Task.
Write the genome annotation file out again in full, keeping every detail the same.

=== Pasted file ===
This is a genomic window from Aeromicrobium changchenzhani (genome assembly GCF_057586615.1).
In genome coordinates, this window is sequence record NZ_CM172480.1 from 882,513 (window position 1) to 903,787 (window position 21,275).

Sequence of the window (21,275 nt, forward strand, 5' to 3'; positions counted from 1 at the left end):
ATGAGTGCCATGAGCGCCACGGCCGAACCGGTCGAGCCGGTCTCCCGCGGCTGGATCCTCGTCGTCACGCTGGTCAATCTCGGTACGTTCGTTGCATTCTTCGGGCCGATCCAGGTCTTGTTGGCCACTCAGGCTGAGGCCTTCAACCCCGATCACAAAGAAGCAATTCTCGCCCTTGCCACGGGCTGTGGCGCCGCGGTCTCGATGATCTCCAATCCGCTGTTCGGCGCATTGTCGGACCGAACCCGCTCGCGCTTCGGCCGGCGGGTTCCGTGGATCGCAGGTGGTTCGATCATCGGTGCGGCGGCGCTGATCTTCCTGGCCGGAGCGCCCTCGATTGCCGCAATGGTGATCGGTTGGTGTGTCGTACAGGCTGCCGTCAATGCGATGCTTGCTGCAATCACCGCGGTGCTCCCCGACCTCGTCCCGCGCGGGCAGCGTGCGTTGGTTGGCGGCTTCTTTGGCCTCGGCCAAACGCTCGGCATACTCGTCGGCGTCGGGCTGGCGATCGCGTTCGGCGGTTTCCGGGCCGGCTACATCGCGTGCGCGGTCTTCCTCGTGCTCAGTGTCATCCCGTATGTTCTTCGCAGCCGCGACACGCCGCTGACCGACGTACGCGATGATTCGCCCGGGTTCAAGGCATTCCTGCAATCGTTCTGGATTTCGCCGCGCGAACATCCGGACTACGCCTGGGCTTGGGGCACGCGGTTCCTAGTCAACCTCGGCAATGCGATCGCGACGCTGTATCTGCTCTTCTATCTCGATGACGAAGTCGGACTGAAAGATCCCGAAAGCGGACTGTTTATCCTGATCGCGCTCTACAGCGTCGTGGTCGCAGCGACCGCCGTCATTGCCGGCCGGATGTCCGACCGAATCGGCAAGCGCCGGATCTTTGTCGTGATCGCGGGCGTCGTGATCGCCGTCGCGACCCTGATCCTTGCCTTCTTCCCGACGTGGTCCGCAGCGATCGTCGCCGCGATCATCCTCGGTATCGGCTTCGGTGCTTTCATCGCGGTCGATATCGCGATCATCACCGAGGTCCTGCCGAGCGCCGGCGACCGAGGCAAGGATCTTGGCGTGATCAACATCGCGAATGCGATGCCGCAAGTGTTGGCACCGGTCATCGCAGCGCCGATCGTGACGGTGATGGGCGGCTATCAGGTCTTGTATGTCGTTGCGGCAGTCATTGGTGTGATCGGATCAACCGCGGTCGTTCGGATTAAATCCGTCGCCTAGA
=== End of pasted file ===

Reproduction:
This is a genomic window from Aeromicrobium changchenzhani (genome assembly GCF_057586615.1).
In genome coordinates, this window is sequence record NZ_CM172480.1 from 882,513 (window position 1) to 903,787 (window position 21,275).

Sequence of the window (21,275 nt, forward strand, 5' to 3'; positions counted from 1 at the left end):
ATGAGTGCCATGAGCGCCACGGCCGAACCGGTCGAGCCGGTCTCCCGCGGCTGGATCCTCGTCGTCACGCTGGTCAATCTCGGTACGTTCGTTGCATTCTTCGGGCCGATCCAGGTCTTGTTGGCCACTCAGGCTGAGGCCTTCAACCCCGATCACAAAGAAGCAATTCTCGCCCTTGCCACGGGCTGTGGCGCCGCGGTCTCGATGATCTCCAATCCGCTGTTCGGCGCATTGTCGGACCGAACCCGCTCGCGCTTCGGCCGGCGGGTTCCGTGGATCGCAGGTGGTTCGATCATCGGTGCGGCGGCGCTGATCTTCCTGGCCGGAGCGCCCTCGATTGCCGCAATGGTGATCGGTTGGTGTGTCGTACAGGCTGCCGTCAATGCGATGCTTGCTGCAATCACCGCGGTGCTCCCCGACCTCGTCCCGCGCGGGCAGCGTGCGTTGGTTGGCGGCTTCTTTGGCCTCGGCCAAACGCTCGGCATACTCGTCGGCGTCGGGCTGGCGATCGCGTTCGGCGGTTTCCGGGCCGGCTACATCGCGTGCGCGGTCTTCCTCGTGCTCAGTGTCATCCCGTATGTTCTTCGCAGCCGCGACACGCCGCTGACCGACGTACGCGATGATTCGCCCGGGTTCAAGGCATTCCTGCAATCGTTCTGGATTTCGCCGCGCGAACATCCGGACTACGCCTGGGCTTGGGGCACGCGGTTCCTAGTCAACCTCGGCAATGCGATCGCGACGCTGTATCTGCTCTTCTATCTCGATGACGAAGTCGGACTGAAAGATCCCGAAAGCGGACTGTTTATCCTGATCGCGCTCTACAGCGTCGTGGTCGCAGCGACCGCCGTCATTGCCGGCCGGATGTCCGACCGAATCGGCAAGCGCCGGATCTTTGTCGTGATCGCGGGCGTCGTGATCGCCGTCGCGACCCTGATCCTTGCCTTCTTCCCGACGTGGTCCGCAGCGATCGTCGCCGCGATCATCCTCGGTATCGGCTTCGGTGCTTTCATCGCGGTCGATATCGCGATCATCACCGAGGTCCTGCCGAGCGCCGGCGACCGAGGCAAGGATCTTGGCGTGATCAACATCGCGAATGCGATGCCGCAAGTGTTGGCACCGGTCATCGCAGCGCCGATCGTGACGGTGATGGGCGGCTATCAGGTCTTGTATGTCGTTGCGGCAGTCATTGGTGTGATCGGATCAACCGCGGTCGTTCGGATTAAATCCGTCGCCTAGA